Defining Data

Data and Data Analytics

August 3, 2021

There is no question that data is a valuable business resource. In a previous blog, we discussed Eight Best Practices for Data Management, but today we are going to go a little more in-depth.  We will discuss how you can analyze and apply your data to improve your business.

data report

Analyzing data starts with defining what data is and how it’s described. Here are some of the basic terms that help build a framework for talking about data.

Data is defined as facts or information, often numerical, that is used for reference or analysis. 

Data Analytics is the process of inspecting, processing, or analyzing data allowing us to find connections, useful information, or to draw conclusions about that data. 

Qualitative Data is based on observable things that are not measured. It is descriptive and conceptual.

Quantitive Data can be counted, measured, or expressed with numbers.

Determining if data is qualitative or qualitative is frequently the first step in defining and organizing data. Qualitative and quantitative data certainly have different applications. For example, qualitative survey feedback about your hiring process may help you build a more accommodating process that improves employee satisfaction. Alternatively, quantitative statistics about how many people you hire throughout the year may help you get insight into the seasonality of your business, thus plan better marketing strategies to attract more candidates when you need them. Both types of data are important for getting a comprehensive picture of your business, and neither is more important than the other. Ideally, you will want to be gathering both quantitive and qualitative data across your organization.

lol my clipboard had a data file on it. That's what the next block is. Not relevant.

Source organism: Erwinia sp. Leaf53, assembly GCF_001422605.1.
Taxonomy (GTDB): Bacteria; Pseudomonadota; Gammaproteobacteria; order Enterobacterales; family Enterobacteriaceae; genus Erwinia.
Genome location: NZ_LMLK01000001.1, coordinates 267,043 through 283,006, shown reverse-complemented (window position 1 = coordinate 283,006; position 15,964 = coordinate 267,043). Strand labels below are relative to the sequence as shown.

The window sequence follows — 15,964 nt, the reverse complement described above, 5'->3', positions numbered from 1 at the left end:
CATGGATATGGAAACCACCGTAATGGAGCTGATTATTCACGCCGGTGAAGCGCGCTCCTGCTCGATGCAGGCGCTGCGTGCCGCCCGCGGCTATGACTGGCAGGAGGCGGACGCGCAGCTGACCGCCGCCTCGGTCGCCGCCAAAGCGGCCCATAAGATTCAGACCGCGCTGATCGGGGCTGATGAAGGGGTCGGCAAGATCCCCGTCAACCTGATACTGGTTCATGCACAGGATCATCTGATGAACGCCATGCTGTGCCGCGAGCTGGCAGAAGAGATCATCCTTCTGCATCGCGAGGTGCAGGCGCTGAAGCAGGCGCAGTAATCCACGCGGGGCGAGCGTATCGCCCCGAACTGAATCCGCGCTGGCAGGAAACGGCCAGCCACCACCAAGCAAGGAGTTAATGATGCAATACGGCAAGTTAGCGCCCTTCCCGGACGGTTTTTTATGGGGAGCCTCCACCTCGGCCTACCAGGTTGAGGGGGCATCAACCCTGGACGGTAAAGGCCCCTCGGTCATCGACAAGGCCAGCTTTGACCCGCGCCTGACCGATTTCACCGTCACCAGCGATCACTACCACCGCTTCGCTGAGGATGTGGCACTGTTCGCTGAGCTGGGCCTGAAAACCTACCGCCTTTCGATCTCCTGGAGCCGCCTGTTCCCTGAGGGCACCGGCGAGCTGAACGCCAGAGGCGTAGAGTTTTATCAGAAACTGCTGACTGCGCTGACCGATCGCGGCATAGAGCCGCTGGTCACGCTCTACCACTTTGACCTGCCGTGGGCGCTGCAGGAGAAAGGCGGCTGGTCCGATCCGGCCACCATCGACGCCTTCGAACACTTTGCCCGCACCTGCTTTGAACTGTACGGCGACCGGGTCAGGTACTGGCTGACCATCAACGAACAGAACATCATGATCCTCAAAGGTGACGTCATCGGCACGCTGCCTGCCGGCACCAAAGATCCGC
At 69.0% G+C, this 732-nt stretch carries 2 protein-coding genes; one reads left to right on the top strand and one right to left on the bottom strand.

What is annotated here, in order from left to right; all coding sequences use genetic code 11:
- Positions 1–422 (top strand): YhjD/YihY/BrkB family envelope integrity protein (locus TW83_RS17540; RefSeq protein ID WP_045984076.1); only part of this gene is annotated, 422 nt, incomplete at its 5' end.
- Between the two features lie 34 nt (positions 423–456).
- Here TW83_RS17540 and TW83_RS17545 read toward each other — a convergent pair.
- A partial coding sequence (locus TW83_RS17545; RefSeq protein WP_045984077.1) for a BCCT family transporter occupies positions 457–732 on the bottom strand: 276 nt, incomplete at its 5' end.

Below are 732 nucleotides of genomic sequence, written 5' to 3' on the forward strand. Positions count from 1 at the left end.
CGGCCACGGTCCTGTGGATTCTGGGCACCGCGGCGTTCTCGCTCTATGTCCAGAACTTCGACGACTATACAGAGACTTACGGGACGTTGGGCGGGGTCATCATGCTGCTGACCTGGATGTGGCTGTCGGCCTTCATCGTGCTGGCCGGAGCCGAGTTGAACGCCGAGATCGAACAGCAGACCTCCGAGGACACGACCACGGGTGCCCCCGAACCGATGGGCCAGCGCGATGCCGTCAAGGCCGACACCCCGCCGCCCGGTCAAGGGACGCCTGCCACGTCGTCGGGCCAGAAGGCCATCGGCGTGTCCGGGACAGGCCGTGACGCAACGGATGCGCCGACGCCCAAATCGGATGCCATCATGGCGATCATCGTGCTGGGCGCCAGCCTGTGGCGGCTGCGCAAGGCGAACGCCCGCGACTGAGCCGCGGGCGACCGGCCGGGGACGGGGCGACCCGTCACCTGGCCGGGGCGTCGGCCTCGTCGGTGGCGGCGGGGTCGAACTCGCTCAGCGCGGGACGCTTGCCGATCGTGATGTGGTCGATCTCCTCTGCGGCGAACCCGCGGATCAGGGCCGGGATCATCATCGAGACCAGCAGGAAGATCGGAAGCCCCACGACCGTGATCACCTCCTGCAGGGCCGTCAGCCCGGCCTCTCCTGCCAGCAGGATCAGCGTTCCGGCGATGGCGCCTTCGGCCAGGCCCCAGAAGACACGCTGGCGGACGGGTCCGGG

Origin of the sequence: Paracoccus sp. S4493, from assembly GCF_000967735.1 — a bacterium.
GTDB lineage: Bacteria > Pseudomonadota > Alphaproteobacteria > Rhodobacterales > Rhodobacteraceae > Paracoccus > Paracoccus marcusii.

Good analytics starts with good data. It doesn’t matter how advanced your analytics are if you’re using incorrect or incomplete information. Some key features of good data include:

  • Accurate – correct & precise.
  • Complete – all possible or necessary data is present.
  • Appropriate – the correct data points have been collected for the type of analysis required.
  • Relevant – data is up-to-date or, when analyzing past data, falls within the specified timeline of study.
  • Structured – data is stored in an appropriate, standardized format that allows effective analysis.
  • Valid – data is derived from reliable, appropriate, and authentic sources
  • Clean – data is appropriately labeled and necessary duplicates or stray metrics have been removed.

Having clear goals for what you want to gain from your data is the first step in any data management strategy. Are you trying to improve sales using customer buying analytics? Instead, maybe you’re interested in tracking health trends to determine the best time to schedule preventative screenings. Knowing what processes you want to improve or what you want to learn from the data (best time of day to send an email, which customers are most engaged etc.) will help you with step two – determining what data you need to collect. 

Descriptive Analytics: Present or Past Focused, Less Value & Complexity

Describing or summarizing data using business intelligence (BI) tools to better understand what is going on or what has happened. Descriptive analytics give you the big picture of what is happening, typically through data visualization. 

With a focus on identifying patterns from past or current data, this is the most common form of analytics and includes things such as:

  • Sales data over time
  • Past energy or resource usage
  • Survey, test, or questionnaire results
  • Marketing engagement such as clicks, email opens, social media likes, etc. 
Diagnostic Analytics: Past Focused, Moderate Value &Complexity

Focus on past performance to define what happened and why. Analytics tools are often used to display this type of data in a BI dashboard. Diagnostic analytics help you understand why something is happening.